Wed Dec 13 2017, 8:37:04 +03

Myanmar poll ban for Muslims undermining human rights

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(Yangon, AlummahWorld-Dhu-AlHijjah 7, 1436, September 21, 2015) Myanmar is deliberately and systematically blocking Muslims communities from running or voting in country`s general election and severely violating basic human rights of minorities, Muslim community in long time military ruled nation accused while independent reports suggesting irregularities in upcoming election process.

General elections will be held in Myanmar on 8 November 2015. It will see voting take place in all constituencies, excluding seats appointed by the Military, in order to appoint Members of Assembly to seats in the House of Nationalities, the upper house, House of Representatives, the lower house of the Assembly of the Union, and State and Region Hluttaws.

Myanmar’s Union Election Commission (UEC) rejected all but one candidate from an Islamic party based on citizenship requirements before general elections in November in a move that could lead to the party’s disbandment, the organization’s political leader reportedly said.

The election commission rejected the applications of 17 of 18 candidates who had filed to run for parliamentary seats as members of the Democracy and Human Rights Party (DHRP), Kyaw Min (a) Mahmood Shomshul Anwarul Haque, the party’s chairman, told RFA’s Myanmar Service.

Eleven of the rejected candidates are from Rakhine state, and the six others are from the Yangon division, he said, leaving only one party candidate to stand in the elections.


Not only ruling Union Solidarity and Development Party led by Htay Oo but also the opposition National League for Democracy party
led by Aung San Suu Kyi is almost silent on the issue of Muslims candidate rejected by election authorities, preventing them to take part in the upcoming election.

So far, the UEC commission has rejected nearly 50 candidates in total—24 candidates from Rakhine state, including the ones from the DHRP, and 25 from the Yangon division.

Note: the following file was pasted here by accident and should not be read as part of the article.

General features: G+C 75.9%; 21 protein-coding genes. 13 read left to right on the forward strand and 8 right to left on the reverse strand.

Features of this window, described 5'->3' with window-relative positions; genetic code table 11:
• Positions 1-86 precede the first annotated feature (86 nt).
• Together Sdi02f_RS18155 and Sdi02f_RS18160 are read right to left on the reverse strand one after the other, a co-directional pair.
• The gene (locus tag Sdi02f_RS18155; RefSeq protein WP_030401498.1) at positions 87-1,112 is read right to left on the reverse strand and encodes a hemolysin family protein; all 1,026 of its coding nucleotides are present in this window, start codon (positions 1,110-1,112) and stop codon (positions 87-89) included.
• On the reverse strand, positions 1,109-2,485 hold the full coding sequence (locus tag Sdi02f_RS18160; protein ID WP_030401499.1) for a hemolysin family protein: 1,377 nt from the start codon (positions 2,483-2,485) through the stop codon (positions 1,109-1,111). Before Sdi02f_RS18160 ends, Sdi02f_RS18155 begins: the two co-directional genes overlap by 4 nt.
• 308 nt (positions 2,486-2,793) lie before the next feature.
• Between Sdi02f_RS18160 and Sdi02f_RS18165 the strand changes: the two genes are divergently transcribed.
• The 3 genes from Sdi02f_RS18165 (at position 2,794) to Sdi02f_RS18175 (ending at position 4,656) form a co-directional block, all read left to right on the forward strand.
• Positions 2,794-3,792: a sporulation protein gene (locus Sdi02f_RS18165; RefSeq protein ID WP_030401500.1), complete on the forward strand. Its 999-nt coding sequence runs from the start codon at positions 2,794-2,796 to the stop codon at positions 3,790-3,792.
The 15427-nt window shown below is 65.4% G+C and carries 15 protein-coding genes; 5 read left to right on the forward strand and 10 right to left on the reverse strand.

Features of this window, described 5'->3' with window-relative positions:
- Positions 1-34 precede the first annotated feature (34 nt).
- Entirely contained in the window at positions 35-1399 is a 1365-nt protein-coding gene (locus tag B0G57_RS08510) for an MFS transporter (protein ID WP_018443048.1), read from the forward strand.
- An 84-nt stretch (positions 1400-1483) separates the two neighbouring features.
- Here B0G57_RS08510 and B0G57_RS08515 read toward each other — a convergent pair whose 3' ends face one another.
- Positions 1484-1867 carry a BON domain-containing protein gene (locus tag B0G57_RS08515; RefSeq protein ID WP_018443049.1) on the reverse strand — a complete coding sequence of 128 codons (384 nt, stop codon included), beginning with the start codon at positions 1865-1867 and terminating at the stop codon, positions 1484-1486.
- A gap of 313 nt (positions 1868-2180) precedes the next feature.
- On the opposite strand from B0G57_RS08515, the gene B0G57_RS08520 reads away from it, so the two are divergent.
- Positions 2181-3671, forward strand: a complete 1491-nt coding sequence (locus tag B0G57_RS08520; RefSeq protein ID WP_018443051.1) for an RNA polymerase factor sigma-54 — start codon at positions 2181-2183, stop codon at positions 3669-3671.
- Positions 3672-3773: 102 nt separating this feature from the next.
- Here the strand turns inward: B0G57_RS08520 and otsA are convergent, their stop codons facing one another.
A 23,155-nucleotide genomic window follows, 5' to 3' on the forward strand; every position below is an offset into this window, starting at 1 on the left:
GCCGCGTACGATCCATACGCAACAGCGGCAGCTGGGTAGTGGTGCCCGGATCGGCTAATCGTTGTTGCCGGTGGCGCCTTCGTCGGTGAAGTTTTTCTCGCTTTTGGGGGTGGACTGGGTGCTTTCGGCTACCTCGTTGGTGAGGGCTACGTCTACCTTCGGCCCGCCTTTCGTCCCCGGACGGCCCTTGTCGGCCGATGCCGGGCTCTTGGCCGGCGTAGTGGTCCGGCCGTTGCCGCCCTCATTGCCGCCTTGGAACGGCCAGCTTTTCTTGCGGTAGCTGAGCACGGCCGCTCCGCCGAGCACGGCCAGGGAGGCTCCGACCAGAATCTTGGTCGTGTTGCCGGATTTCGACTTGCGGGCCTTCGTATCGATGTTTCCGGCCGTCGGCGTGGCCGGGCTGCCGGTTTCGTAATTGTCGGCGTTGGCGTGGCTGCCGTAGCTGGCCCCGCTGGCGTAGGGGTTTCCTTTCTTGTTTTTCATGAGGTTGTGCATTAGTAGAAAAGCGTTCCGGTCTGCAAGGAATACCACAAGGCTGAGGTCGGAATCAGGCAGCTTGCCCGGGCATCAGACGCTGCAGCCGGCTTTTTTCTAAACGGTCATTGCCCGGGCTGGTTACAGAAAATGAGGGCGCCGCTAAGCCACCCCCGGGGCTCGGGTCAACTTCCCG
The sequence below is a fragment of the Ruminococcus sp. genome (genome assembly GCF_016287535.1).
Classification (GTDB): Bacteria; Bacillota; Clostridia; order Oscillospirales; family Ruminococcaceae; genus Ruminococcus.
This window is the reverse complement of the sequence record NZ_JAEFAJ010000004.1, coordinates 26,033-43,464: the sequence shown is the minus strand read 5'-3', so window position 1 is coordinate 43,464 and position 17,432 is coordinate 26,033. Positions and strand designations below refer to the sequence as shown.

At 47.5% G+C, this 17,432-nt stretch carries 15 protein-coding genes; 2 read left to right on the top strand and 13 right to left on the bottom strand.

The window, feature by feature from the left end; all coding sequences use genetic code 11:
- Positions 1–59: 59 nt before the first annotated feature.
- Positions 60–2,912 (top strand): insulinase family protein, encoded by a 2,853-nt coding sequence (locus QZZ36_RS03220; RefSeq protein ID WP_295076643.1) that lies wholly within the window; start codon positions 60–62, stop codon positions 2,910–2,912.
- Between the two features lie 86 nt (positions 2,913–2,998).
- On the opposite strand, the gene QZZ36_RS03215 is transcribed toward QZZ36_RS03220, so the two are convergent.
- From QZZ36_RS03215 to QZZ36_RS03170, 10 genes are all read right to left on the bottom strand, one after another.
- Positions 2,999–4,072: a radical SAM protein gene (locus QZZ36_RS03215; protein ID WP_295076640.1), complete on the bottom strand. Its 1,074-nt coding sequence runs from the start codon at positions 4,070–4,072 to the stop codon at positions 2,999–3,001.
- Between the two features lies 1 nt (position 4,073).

The candidates rejected in Rakhine state’s Maungdaw district, where the majority of people are Muslim Rohingya, were disqualified based on two sections of the election law — section 8(e) which bars people from running for office if their parents were not Myanmar citizens at the time of their birth, and section 10(e) which requires candidates to have lived in the country for the past consecutive 10 years, according to local media reports.

All the candidates from Rakhine state are Rohingya, whom the Myanmar government views as illegal immigrants from Bangladesh and refers to them as “Bengalis,” although many have lived there for generations.

Number of Asian countries deeply rooted with Buddhism such as China, Thailand, Japan and S. Korea refrain to openly condemn massacre od Rohingya Muslim minority in Myanmar or recent rejection of Muslim candidates by the country`s election commission.

US State Department criticized Myanmar`s election commission by saying that the disqualification of almost 100 candidates - including many Muslims - from Myanmar’s upcoming election could undermine confidence in the poll among the country’s electorate and the international community.

Spokesman John Kirby cited reports saying that almost every Muslim who had applied to run in the Nov. 8 poll has been disqualified on citizenship grounds, saying “the relevant authorities have yet to provide the specific reasons for which they did not meet these criteria”.

The ballot is being billed as the freest for decades despite criticism that Muslims in the Buddhist-majority country are being excluded.
Despite its democratic credentials, the opposition party failed to field a single Muslim candidate for this year’s poll, prompting accusations from its own Muslim members that it is pandering to Buddhist extremists.

Myanmar is a Buddhist majority nation where Muslim minority mostly consists of the Rohingya people and the descendants of Muslim immigrants from India, Bangldadesh and China (the ancestors of Chinese Muslims in Myanmar came from the Yunnan province), as well as descendants of earlier Arab settlers and the recognised Kamein minority.

According to Human Rights Watch the Burmese government has denied citizenship to any Rohingya persons who cannot prove their ancestors settled in the country before 1823, the beginning of British occupation of what is now Arakan State.